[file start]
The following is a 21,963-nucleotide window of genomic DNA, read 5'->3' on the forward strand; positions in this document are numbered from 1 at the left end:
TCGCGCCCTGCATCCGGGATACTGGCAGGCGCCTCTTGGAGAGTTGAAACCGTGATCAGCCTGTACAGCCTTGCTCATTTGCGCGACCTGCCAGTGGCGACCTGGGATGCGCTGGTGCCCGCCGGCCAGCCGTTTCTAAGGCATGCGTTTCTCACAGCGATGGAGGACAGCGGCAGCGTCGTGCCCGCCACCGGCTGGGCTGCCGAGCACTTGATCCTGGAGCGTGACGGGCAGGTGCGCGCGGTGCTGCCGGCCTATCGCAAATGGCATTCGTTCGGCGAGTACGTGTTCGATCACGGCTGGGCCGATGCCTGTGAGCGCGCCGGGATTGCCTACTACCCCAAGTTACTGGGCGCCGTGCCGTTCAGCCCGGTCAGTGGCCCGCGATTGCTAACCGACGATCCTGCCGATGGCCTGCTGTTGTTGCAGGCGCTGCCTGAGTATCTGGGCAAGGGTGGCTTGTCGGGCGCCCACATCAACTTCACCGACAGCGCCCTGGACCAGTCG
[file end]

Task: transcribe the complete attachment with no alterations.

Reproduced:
The following is a 21,963-nucleotide window of genomic DNA, read 5'->3' on the forward strand; positions in this document are numbered from 1 at the left end:
TCGCGCCCTGCATCCGGGATACTGGCAGGCGCCTCTTGGAGAGTTGAAACCGTGATCAGCCTGTACAGCCTTGCTCATTTGCGCGACCTGCCAGTGGCGACCTGGGATGCGCTGGTGCCCGCCGGCCAGCCGTTTCTAAGGCATGCGTTTCTCACAGCGATGGAGGACAGCGGCAGCGTCGTGCCCGCCACCGGCTGGGCTGCCGAGCACTTGATCCTGGAGCGTGACGGGCAGGTGCGCGCGGTGCTGCCGGCCTATCGCAAATGGCATTCGTTCGGCGAGTACGTGTTCGATCACGGCTGGGCCGATGCCTGTGAGCGCGCCGGGATTGCCTACTACCCCAAGTTACTGGGCGCCGTGCCGTTCAGCCCGGTCAGTGGCCCGCGATTGCTAACCGACGATCCTGCCGATGGCCTGCTGTTGTTGCAGGCGCTGCCTGAGTATCTGGGCAAGGGTGGCTTGTCGGGCGCCCACATCAACTTCACCGACAGCGCCCTGGACCAGTCG